So what are limitations on facts?

There exists out there a concept called the half-life of facts. I could write up an explanation for you, but I will allow someone else to do that. The following is from Samuel Arbesman who wrote a book on this phenomenon.

"Samuel Arbesman is a complex systems scientist and writer. He is currently a Senior Adjunct Fellow of the Silicon Flatirons Center for Law, Technology, and Entrepreneurship at the University of Colorado and an Associate of the Institute for Quantitative Social Science at Harvard University. He is the author of the book The Half-Life of Facts."

From this Brain Pickings article about his book:

"Facts, in the aggregate, have half-lives: We can measure the amount of time for half of a subject’s knowledge to be overturned. There is science that explores the rates at which new facts are created, new technologies developed, and even how facts spread. How knowledge changes can be understood scientifically."

Put simply, as we keep discovering more evidence about the universe, and develop better and better understandings of how things work, we find that things once considered facts, aren't as factual as the new and improved body of research.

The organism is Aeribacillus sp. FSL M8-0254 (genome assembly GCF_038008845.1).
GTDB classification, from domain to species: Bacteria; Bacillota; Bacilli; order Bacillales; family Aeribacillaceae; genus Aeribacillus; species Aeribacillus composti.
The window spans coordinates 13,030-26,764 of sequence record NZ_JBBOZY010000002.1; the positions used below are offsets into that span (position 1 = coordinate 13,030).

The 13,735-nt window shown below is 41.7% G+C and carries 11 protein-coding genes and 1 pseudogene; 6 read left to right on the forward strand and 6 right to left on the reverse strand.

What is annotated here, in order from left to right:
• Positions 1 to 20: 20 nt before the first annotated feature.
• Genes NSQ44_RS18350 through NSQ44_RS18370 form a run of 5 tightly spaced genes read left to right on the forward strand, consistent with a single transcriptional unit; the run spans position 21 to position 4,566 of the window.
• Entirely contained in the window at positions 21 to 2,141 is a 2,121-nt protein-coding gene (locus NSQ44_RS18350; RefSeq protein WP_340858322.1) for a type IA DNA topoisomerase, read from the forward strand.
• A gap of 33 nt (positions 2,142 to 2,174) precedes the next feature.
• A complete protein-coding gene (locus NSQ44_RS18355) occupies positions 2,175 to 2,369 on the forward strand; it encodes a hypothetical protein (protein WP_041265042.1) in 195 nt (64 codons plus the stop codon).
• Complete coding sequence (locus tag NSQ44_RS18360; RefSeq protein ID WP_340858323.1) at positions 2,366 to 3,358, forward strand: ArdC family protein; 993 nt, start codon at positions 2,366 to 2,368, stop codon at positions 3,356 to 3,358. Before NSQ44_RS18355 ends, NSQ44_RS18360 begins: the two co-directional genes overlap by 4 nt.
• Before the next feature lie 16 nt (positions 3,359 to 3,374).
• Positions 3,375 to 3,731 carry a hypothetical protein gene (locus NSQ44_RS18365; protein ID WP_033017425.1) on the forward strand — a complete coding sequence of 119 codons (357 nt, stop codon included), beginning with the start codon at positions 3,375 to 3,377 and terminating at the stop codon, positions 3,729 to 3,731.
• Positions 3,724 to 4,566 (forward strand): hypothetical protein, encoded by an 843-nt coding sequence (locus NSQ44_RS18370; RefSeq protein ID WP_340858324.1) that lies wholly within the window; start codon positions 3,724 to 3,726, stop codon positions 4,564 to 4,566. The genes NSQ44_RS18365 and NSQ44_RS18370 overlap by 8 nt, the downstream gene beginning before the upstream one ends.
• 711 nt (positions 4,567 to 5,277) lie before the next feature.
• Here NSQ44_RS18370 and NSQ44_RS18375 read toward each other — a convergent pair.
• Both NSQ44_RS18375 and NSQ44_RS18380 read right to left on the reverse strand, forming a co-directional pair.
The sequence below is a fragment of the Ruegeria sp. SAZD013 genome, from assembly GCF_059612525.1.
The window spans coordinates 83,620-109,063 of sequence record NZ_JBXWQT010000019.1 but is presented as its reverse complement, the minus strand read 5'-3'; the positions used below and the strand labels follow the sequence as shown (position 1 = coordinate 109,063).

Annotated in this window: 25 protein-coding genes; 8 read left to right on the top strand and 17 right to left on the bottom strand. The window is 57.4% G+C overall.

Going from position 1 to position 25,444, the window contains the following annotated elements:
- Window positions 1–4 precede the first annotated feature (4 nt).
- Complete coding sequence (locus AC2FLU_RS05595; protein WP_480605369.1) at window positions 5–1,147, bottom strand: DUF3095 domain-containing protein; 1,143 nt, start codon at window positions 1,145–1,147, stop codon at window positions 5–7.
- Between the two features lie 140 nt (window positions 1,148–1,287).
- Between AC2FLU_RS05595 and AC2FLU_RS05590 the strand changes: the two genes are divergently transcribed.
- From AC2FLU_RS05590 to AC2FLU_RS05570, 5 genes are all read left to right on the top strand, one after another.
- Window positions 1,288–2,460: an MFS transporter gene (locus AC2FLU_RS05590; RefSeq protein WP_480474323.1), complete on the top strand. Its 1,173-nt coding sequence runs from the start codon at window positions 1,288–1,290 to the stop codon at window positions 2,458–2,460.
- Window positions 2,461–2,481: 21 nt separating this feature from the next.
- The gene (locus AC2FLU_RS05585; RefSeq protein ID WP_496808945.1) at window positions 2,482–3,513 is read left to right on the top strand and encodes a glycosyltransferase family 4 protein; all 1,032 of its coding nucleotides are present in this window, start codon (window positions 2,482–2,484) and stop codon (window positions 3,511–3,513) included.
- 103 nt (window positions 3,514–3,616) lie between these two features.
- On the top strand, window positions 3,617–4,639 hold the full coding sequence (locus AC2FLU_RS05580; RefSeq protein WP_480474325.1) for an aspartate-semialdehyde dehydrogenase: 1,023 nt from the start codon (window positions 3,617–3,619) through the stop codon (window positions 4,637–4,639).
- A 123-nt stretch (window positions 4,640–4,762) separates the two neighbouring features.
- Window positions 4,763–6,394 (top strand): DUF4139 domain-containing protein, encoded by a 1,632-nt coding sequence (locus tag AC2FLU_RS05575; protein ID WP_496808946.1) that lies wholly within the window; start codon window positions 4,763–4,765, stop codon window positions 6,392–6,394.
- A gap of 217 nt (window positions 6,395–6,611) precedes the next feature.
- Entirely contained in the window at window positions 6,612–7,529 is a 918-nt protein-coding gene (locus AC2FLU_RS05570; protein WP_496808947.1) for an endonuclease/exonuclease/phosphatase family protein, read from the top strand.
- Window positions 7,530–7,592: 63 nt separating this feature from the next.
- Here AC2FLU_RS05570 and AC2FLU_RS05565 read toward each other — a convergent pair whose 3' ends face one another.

Or as New Scientist puts it:

"Science has always been about getting closer to the truth, and anybody who understands it knows that a continual transformation of accepted knowledge along the way is how it works. However, sometimes it can feel random and unsettling. Smoking has gone from doctor-recommended to deadly. Eating meat used to be good for you, then bad, then good again; now it’s a matter of opinion."


We can employ the principles of science to ensure we stay truly open-minded in our daily lives. We're perfectly ok to speculate on a matter that hasn't been proven. When something has been proven with sufficient scientific evidence, then we let that become the basis of how we form our opinions. If the science advances and is refined or readjusts itself in light of new evidence, then so do you. Being willfully ignorant of the science, and then claiming to be scientific, just doesn't make sense. 

I will close this page with the following.

-Remember the world isn't black or white.

-Learn to see and acknowledge the nuance and gradations in situations.

-Let the evidence be your guide to opinion, and in the spirit of science, readjust your opinion based on new evidence.

-Be sceptical of information based on where it comes from, but don't outright dismiss it.

-Finally, that being wrong is a humbling experience, that allows you to readjust and be better, just as science does.

The next page: Science - Sources and Fact-Checking

Science Limitations Narratedby Bobby
00:00 / 08:25